Craig: Marty - I can understand your dilemma, as I routinely drop more money than I intended to on cheese (not just at Downtown, but also DiBruno's). On the one hand, none of these cheeses should be pre-sliced and packaged (unlike some supermarkets), so the final price is a mystery until cash-out. Then again, it's OK for you to be explicit with the counterperson helping you about what your budget is. That should allow them to give you advice that won't hurt too much in the end. As for samples, you should by no means feel obligated to buy everything you taste. That is just the best part of the experience - the learning part - and if the store does it well, they will leave you with a lingering taste in your mouth of something else to buy, and a reason to return.

KL (west chester): Limoncello is a somewhat new BYO on downtown WC, rather small, in an old rowhouse. I think in used to be a Domino's, so there was only one way to go, and that is up. Had a really good appetizer of clams and mussels in a garlic white wine sauce. Wild mushroom stuffed agnolotti in a cream sauce. Excellent tiramisu for dessert (and tiramisu is not my favorite).

Craig: Thanks for the report, KL. I'll have to head out to West Chester as soon as this chat ends! Just kidding. But Limoncello's on the check-out list now.

John: I had some gelato at Shriver's @ Ocean City and thought it was tasty. I don't get much chance to try gelato so I'd like to know if you are able to compare their gelato to the others mentioned earlier (i.e., Capo Giro). Also do you know of any good gelato up here in Bucks County?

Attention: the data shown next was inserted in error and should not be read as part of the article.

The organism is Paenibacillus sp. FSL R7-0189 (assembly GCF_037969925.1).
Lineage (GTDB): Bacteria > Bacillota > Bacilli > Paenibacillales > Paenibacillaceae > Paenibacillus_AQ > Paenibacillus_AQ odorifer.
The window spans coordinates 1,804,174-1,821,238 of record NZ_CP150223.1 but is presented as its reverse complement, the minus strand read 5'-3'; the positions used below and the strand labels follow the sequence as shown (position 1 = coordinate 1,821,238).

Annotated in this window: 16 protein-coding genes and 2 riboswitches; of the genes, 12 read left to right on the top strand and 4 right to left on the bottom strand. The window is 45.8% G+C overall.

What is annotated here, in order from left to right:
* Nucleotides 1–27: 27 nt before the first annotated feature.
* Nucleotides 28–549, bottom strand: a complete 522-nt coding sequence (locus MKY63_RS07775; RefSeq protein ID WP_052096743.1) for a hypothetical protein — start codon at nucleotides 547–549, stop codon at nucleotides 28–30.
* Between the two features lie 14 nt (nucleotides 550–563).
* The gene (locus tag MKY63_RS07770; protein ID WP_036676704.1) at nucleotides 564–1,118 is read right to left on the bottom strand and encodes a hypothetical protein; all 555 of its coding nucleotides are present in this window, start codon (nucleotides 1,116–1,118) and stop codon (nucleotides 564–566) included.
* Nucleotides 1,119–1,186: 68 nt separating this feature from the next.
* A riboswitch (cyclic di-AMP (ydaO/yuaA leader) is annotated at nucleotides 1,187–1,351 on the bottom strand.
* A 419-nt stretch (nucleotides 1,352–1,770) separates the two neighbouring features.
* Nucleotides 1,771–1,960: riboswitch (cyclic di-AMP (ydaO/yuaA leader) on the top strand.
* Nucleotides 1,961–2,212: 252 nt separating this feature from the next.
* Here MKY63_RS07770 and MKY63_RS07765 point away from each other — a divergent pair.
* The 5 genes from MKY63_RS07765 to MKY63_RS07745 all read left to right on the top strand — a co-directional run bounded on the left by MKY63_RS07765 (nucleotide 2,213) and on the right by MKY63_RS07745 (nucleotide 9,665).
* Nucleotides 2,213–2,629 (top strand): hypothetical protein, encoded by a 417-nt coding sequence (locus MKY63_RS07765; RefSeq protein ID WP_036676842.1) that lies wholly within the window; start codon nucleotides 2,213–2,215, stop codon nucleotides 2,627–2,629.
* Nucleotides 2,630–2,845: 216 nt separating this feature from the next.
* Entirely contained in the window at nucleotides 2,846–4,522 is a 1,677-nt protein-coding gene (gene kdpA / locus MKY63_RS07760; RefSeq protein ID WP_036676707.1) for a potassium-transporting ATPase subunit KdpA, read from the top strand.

Craig: John - I wrote about Shriver's new gelato shop when they opened last summer ('06) and found it to be quite worthwhile, considering the soft-serve competition. Still, gelato on the boardwalk isn't an easy sell. I recall the owner telling me that many customers thought the traditional pistachio looked like "creamed spinach." Not surprisingly, though, they were being churned in high-end imported machines, their most popular flavors, he said, were "Cookie Monster" and "Peanut Butter Cup."

Jeff: Any reason N. 3rd didn't make your somewhat long list of best burgers in the area? I know tastes vary, but this has been a fairly well received burger by a lot of places and you also complimented it in your review, albeit 2 years ago.

Craig: Jeff - I believe that might have been an oversight, or just the product of the fact that I hadn't been back to N. 3rd in a long while. All the burgers mentioned in my Burgermania roundup were eaten within months of pub-time, and I think I ate like 60 or more sandwiches. So you can imagine I missed a few. N. 3d makes a good one to be sure, and it probably would have made my Honorable Mention list if I'd revisited. That said, I don't think it's quite as distinctive or unique as Honey's Sit'n'Eat patty melt, which I believe represents well for the Northern Liberties crew.

Michelle: Crumb Tracker - 1) the Food Trust Farmers Market at Headhouse Square, 2) Theresa's Next Door, 3) Carmine's Creole Cafe.

Craig: Michelle - it's awfully late to start in on the Crumb Tracker quiz (where have you all been?), but you did get the first two correct. Not enough for a book, but nice job. I was thrilled to find one of my favorite Ninth Street taquerias, Los Taquitos de Puebla, slicing tacos al pastor - chile marinated pork cooked on a gyro spit. (I loved how the chef would chip a piece of the pineapple turning atop the skewer, flip it through the air and catch it on each taco! What showmanship! And delicious, too). Yes, Teresa's served up a mighty fine bowl of mussels, Mexicanized with chorizo, then Belgianized with some abbey dubbel ale. (See review on Sept. 23). As for No. 3, I ate that delightful dish at Ted's on Main, the new hotspot in Medford talked of in a chat last month. Can't give many details yet, but it was a very nice first bite.

Craig: And with that, I'm going to call this chat perfectly cooked. Thanks to everyone who persevered through some early techno-problems with the question link, and still managed to send me some great queries. Hopefully next week, we'll start the Crumb Tracker early and crown a new winner. Until then, be well, and eat something worth bragging about!